A 6-year-old boy was on the lookout for shells and fossils together with his father on a U.Ok. seashore when he picked up a uncommon tooth belonging to a megalodon — the most important shark that has ever lived.
Sammy Shelton found the megalodon tooth on Bawdsey Seashore in Suffolk on the east coast of England, as first reported by the Great Yarmouth Mercury, a information outlet masking Nice Yarmouth within the neighboring county of Norfolk, the place the boy is from. The tooth measured 4 inches (10 centimeters) lengthy, in line with The Mirror, a British information web site.
“We knew what it was however not how uncommon it was,” Peter Shelton, the boy’s father, instructed the Nice Yarmouth Mercury.
The seashore is a well-liked web site for fossil hunters, who instructed the Sheltons that discovering a megalodon tooth there may be uncommon.
Megalodon enamel are fairly widespread in some locations, together with off the East Coast of North America and off the coast of Morocco. Nonetheless, they’re “extraordinarily uncommon” within the U.Ok., in line with the Natural History Museum in London.
Megalodon (Otodus megalodon) dominated the oceans on the prime of the meals chain, chomping down giant prey akin to whales and dolphins, till it disappeared from the fossil report by the tip of the Pliocene epoch about 2.6 million years in the past. Scientists are nonetheless debating megalodon’s exact size, however the large sharks possible reached a minimum of 49 toes (15 meters) lengthy and will have been as large as 65 toes (20 m) lengthy, Stay Science beforehand reported.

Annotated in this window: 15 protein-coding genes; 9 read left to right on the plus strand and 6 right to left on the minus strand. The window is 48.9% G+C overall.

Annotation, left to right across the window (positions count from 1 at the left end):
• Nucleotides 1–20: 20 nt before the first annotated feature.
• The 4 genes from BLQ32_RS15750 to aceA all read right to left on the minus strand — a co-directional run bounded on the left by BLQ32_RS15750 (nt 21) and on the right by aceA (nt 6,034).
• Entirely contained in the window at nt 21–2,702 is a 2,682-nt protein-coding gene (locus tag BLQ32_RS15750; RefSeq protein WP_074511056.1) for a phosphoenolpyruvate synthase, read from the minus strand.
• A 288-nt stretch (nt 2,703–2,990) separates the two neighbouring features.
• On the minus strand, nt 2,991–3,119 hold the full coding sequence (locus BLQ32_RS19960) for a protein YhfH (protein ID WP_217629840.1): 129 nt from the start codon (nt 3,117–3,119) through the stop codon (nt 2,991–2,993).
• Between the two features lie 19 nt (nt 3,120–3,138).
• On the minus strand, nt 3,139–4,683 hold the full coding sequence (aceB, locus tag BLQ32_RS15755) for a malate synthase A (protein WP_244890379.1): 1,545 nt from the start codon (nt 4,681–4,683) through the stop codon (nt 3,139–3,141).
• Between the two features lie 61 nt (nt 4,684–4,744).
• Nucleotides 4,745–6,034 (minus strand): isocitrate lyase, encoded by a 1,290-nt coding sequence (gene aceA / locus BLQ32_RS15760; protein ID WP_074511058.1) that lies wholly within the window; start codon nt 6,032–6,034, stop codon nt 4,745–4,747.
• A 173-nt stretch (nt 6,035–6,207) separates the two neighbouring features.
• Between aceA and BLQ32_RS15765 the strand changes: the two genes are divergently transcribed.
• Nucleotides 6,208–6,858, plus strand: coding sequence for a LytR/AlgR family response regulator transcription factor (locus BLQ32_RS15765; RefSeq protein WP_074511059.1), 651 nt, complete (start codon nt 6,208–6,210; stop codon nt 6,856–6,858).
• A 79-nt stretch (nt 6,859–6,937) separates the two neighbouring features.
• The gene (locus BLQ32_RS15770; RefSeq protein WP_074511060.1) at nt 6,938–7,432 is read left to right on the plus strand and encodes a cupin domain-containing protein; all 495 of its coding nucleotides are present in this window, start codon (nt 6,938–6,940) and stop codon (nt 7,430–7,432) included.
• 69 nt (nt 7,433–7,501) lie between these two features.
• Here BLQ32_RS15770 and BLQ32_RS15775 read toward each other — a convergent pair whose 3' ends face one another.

The most important megalodon enamel can attain greater than 7 inches (17.8 cm) in size, which is greater than twice so long as the enamel of the most important great white sharks (Carcharodon carcharias), in line with the Kentucky Geological Survey on the College of Kentucky.
Sharks shed and develop new enamel all through their lifetimes, so shark enamel are repeatedly falling to the seafloor the place they might change into fossilized. The sheer variety of shark enamel which have been shed all through their historical past helps improve the possibilities that some are preserved and located by people after tens of millions of years.
The 2018 sci-fi film “The Meg” pits a large megalodon towards actor Jason Statham, who coincidentally lived in Nice Yarmouth when he was younger, in line with The Guardian
Initially revealed on Stay Science.